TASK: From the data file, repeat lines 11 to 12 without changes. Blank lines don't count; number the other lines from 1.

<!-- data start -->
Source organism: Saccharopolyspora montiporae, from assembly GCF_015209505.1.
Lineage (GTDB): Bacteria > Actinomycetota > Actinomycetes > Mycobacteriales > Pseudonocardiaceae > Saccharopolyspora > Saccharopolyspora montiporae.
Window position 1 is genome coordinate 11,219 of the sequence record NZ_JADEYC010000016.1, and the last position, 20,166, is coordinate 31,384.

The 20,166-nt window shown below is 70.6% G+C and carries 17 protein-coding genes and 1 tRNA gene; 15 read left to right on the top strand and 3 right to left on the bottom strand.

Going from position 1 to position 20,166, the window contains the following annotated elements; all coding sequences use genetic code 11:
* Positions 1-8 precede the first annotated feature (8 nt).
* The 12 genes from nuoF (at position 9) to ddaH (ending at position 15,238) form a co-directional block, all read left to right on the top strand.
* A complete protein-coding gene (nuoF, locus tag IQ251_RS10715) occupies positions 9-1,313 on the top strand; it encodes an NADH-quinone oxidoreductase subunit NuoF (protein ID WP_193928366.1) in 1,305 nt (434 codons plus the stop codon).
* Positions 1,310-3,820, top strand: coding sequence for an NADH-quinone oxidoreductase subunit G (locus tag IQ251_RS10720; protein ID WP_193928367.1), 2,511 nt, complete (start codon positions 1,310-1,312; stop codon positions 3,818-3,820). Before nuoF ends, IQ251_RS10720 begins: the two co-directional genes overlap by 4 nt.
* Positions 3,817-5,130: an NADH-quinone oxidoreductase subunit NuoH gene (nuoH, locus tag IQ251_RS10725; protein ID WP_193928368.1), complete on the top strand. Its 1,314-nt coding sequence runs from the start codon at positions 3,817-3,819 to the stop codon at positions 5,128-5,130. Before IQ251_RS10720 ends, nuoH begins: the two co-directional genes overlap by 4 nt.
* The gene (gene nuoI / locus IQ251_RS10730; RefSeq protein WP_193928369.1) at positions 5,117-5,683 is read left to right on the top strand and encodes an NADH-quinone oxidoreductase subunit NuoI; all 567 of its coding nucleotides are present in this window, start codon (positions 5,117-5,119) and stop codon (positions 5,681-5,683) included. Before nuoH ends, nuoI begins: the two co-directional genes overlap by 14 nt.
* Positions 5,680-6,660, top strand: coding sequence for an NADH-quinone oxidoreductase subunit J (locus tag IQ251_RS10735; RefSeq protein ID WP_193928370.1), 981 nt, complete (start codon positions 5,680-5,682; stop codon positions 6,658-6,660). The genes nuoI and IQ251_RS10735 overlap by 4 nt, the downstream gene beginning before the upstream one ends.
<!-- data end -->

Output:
* The gene (gene nuoI / locus IQ251_RS10730; RefSeq protein WP_193928369.1) at positions 5,117-5,683 is read left to right on the top strand and encodes an NADH-quinone oxidoreductase subunit NuoI; all 567 of its coding nucleotides are present in this window, start codon (positions 5,117-5,119) and stop codon (positions 5,681-5,683) included. Before nuoH ends, nuoI begins: the two co-directional genes overlap by 14 nt.
* Positions 5,680-6,660, top strand: coding sequence for an NADH-quinone oxidoreductase subunit J (locus tag IQ251_RS10735; RefSeq protein ID WP_193928370.1), 981 nt, complete (start codon positions 5,680-5,682; stop codon positions 6,658-6,660). The genes nuoI and IQ251_RS10735 overlap by 4 nt, the downstream gene beginning before the upstream one ends.